Ben Bernanke photo

A Reuters poll of leading Wall Street economists showed that the Federal Reserve is likely to start hiking interest rates again only in the first half of 2014, after a gap of more than five years, when it slashed them to near zero. The Fed, in December 2008, chopped rates to effectively zero, and also more than tripled the size of its balance sheet to around $2.9 trillion, in response to the deepest recession in decades. According to the poll, the large financial institutions expect the Fed to inject more money into the U.S. economy, but right now, the primary focus will be declaring a new explicit inflation target, and new rate projections. Majority of the financial institutions expect the median of Fed officials’ forecasts for the first interest rate hike to be in the first half of 2014. If the Fed can convince financial markets that it will delay monetary action, previously anticipated, long-term interest rates could drop as the new information will be priced in by investors. The central bank, in view of the recent improvements in the US economy, will probably not reveal any concrete intention of additional bond purchases, but will leave the option open, in case the European banking crisis spills over into the United States. In an effort to provide a greater insight to financial markets and the public, the Fed will start a new practice of announcing policymakers’ interest rate projections when the two-day meeting ends on Wednesday. While the general consensus is that the U.S. economy, in the last three months of 2011, grew at a 3 percent annual rate, Fed officials in all likelihood will not give any explicit hints of further monetary easing. However, many analysts think that if the European crisis deepens, the U.S. recovery will also be affected, and that might prompt the Fed to get into another round of bond buying, probably one focusing on mortgage debt.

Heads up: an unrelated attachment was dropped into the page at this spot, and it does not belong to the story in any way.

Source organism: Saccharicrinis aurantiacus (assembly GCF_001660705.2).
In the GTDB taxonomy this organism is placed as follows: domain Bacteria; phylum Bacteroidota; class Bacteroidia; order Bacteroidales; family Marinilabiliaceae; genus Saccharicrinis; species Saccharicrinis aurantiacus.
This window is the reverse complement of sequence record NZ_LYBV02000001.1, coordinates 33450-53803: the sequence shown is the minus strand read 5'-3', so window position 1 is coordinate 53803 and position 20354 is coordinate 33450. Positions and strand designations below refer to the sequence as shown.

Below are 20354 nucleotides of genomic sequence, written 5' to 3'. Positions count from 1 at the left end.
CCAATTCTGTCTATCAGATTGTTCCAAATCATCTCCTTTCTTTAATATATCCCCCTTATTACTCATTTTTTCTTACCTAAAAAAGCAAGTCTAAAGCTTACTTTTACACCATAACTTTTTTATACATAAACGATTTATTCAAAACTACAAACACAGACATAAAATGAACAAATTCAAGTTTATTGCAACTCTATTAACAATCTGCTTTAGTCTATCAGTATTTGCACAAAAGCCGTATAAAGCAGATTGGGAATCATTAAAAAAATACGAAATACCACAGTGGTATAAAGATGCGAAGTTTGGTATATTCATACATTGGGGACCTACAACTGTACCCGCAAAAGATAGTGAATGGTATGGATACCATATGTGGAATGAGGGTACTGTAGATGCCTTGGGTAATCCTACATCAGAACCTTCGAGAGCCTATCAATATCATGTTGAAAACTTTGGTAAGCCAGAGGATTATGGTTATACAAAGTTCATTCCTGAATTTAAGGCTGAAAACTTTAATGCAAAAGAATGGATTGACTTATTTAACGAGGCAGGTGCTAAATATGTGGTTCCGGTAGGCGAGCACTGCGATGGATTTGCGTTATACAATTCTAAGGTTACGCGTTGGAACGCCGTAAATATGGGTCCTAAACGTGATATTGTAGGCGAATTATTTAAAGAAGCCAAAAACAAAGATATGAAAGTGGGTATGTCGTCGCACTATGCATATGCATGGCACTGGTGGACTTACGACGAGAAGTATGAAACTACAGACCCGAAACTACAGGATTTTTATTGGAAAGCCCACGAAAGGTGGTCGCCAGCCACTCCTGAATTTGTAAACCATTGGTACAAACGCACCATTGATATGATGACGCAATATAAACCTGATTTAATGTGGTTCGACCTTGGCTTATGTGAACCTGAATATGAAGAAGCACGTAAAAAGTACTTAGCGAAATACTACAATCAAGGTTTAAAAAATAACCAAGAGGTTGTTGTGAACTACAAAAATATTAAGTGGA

The Fed will release a statement at 12:30 p.m., outlining its views on the economy and monetary policy, and at 2 p.m., the rate projections, along with regular quarterly economic forecasts, will be released.